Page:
When Prince George’s County Executive Rushern L. Baker III unveiled a $3.41 billion spending plan last week that would expand the number of library branches open on Sundays, he explained that the request came at the behest of his daughter.

“My daughter said she wanted Sunday hours expanded,” Baker said during a news conference Thursday at the county’s headquarters in Upper Marlboro.

His daughter, Aja Baker, 22, a senior in college, was commuting between St. Mary’s in southern Maryland and her family’s home in Cheverly, where she helps care for her mother, Christa Baker, who has Alzheimer’s disease.

While in Cheverly, Aja Baker needed a place to study on Sundays, an official said.

Baker’s proposed spending plan, which includes $1.8 billion for the county’s school board — an increase of $107 million over the 2014 budget — also includes $104 million for Prince George’s Community College and $27 million for the Prince George’s County Memorial Library System.

Three of the county’s 19 libraries are open Sunday: Those in Hyattsville, South Bowie and Oxon Hill.

By September, that number is tentatively scheduled to increase to seven.

The Fairmount Heights, Hillcrest Heights, Spauldings and New Carrollton libraries will be open 1 to 5 p.m. on Sundays.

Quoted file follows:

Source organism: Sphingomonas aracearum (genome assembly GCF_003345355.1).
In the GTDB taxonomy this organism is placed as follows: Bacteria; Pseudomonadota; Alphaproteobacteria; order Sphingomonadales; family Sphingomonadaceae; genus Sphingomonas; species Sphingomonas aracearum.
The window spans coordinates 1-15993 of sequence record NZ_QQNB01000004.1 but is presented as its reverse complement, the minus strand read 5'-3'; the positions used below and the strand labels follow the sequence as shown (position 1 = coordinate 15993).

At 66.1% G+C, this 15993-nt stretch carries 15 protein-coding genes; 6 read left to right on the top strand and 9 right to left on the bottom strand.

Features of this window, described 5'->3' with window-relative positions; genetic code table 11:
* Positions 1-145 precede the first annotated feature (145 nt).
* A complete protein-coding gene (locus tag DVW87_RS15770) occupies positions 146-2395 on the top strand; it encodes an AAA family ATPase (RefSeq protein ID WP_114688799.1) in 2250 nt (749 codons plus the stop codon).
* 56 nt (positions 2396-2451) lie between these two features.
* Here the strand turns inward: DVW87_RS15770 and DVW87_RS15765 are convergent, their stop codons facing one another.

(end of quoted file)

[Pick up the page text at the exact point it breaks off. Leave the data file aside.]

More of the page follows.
“It is fantastic that we are able to reach more people with more hours,” said Michelle Hamiel, associate director for public services for the county library system.

“The more we are open, that means we are engaging more with the community. The more we provide that access, the more we are able to enrich lives,” Hamiel added.

The number of people who have a Prince George’s library card is 462,055.

Sunday hours are important, Hamiel said, because that is the day when people often have more leisure time.

“Everything else is open on Sunday,” Hamiel said. “The library is a wonderful destination as a community center. Students have research to do on Sunday. Homework doesn’t stop.”

Hamiel cited a new Pew Research Center study that found that library users are often more engaged in their communities and are more likely to use technology.

Kathryn Zickuhr, research associate at the Pew Research Center’s Internet and American Life Project, said the study found that library use strongly correlates with higher household income and education levels.

“Among people who graduated high school, 39 percent had visited a library in the past year,” Zickuhr said. “Among people who graduated college, almost six in 10 have visited a public library.”

Last year, a Pew report found that “African-Americans and Hispanics are more likely than whites to say that the local library is important to them and their families.”

The study found that 48 percent of African Americans and 43 percent of Hispanics say the library is very important to them compared with 35 percent of whites.

“When it comes to specific library services,” the study found, “African-Americans are more likely than whites 1) to use the local library to get access to historical documents or genealogical records; 2) to use the library to get access to databases such as legal or public records; and 3) to use the library to access or borrow newspapers or magazines or journals.”